Sep. 18, 2017
Townhall – Since taking office, President Trump has announced on two occasions that Iran is in compliance with its 2015 nuclear agreement terms. These assessments seemingly conflict with his campaign-trail fervor over the “worst deal ever negotiated,” but his foreign policy team has reportedly pressed that maintaining the status quo better suits our allies. Regardless, following the most recent certification in July, the White House announced plans for a comprehensive review of Iran policy. Now, this review nears completion with miraculously impactful timing.
By October, the Trump administration is expected to announce its new stance – a less forgiving policy that allows for proportional responses to provocative gestures, like the Revolutionary Guard’s ballistic missile tests. As the October congressional deadline approaches, the administration has seemingly set the stage for Iran’s decertification as far as the nuclear agreement is concerned. Further, the Trump administration is evidently prepared to counteract not just the Islamic Republic’s nuclear violations, but many others.
The White House will issue this news not long after Iranian President Hassan Rouhani’s September 20th UNGA speech. Not breaking with previous visits, Rouhani’s international peers have responded to his participation at this year’s assembly with undue enthusiasm and unwarranted support. And so it goes, as this speech marks the fifth consecutive UNGA speech where Rouhani will undoubtedly undermine his “moderate” image by either responding with silence, or outright support, for his Republic’s shamelessly frequent violations and atrocities.
Just like his presidential predecessors, under Rouhani, there is virtually no limit to the types of decisions “delegated” to the judiciary. Even decisions within his immediate purview, like cabinet appointments, Rouhani cannot make independently, without first consulting with the Supreme Leader Ali Khamenei. It is no surprise the outrage that ensued when Rouhani proceeded to appoint only men to his cabinet, and “upgraded” Justice Minister Mostafa Pourmohammadi, with an identically bloody and corrupt record, Alireza Avayi.
Mostafa Pourmohammadi, head of the Justice Ministry throughout Rouhani’s first term, became the subject of serious domestic and international pressure in 2017, due to publicity around his prominent role in the 1988 massacre of nearly 30,000 political prisoners.
Last year, a 1988 audio recording was leaked featuring Hossein Ali Montazeri, the then heir-apparent to Khomeini’s leadership. He broke from the regime following his opposition to the massacre, and in the recording, Montazeri predicts that history will condemn Pourmohammadi and other officials responsible for the massacre. This has proven true in many ways, but it is also true that neither Pourmohammadi nor his accomplices are standing trial for those murders.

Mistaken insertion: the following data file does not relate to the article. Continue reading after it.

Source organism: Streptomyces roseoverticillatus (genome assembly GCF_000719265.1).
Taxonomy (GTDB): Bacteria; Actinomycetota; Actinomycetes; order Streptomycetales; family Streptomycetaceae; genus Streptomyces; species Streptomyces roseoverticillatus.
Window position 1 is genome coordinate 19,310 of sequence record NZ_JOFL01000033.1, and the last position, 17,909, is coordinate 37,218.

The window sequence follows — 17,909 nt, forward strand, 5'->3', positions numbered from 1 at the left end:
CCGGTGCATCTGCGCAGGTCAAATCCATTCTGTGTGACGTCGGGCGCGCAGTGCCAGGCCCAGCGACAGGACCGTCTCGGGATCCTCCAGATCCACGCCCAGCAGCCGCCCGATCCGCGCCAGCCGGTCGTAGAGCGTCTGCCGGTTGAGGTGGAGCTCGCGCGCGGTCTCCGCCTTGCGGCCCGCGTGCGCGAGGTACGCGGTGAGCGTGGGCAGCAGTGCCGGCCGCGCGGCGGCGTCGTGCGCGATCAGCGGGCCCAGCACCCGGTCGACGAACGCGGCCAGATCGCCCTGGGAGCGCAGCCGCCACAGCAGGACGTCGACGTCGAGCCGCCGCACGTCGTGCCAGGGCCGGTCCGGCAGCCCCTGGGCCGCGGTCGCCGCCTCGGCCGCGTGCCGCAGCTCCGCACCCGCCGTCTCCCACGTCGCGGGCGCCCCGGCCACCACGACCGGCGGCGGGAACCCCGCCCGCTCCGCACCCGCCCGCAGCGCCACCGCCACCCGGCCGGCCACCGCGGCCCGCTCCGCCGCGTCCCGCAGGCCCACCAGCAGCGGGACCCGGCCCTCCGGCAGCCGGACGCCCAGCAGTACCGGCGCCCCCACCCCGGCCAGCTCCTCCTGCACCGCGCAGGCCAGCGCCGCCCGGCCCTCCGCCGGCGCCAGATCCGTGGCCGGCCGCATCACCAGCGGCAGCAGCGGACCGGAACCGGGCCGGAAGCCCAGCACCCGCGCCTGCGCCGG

In response to the outrage that followed the leak, Pourmohammadi proclaimed he was proud of his role in the massacre, fulfilling “God’s command” for the People’s Mojahedin Organization of Iran (PMOI), the leading pro-democracy opposition group that the majority of victims belonged to. While this bolstered Pourmohammadi’s infamy, Rouhani responded by merely reassigning him to a different power position. He rebuffed critics by appointing Avayi Justice Minister, who had served on his own death committee in 1988, in Khuzestan.
Rouhani certainly won’t address any of this, though, when he speaks at the UNGA. Neither will he call any attention to the 3,000+ executions Iran has seen since he was elected President, not to mention the innumerable public hangings, amputations, and execution of minors at the time of alleged offenses.
These are some of the urgently critical reasons why new U.S. policies should also focus attention on the human rights crises that have been erupting since the birth of the Islamic Republic. As such, it is a mystery why our government doesn’t use the General Assembly as an opportunity to directly challenge Rouhani and the Iranian regime over these crimes, or, in the very least, condemn the presence of Iranian officials among the ranks of legitimate American allies.
Regardless, on September 20, when Rouhani arrives in New York, thousands of expatriates and activists will be vocalizing this “direct challenge.” Mass protests have been organized to coincide with Rouhani’s visit, including reenactments of 1988 massacres, which will be performed at the UN’s European headquarters in Geneva.
If the White House is listening, the international reach of these protests should be loud and clear. Activists urge the US to follow suit and help shape international understanding of Iran’s abysmal human rights record – a strategy absent during the Obama administration, yes, but that does not dismiss the fact that Trump’s foreign policy approach to Iran is equally ambiguous and absent, thus far. The world anxiously yet patiently waits for the Administration to make their move. Until then, we continue to hope.
Majid Sadeghpour is the political director of the Organization of Iranian American communities (OIAC)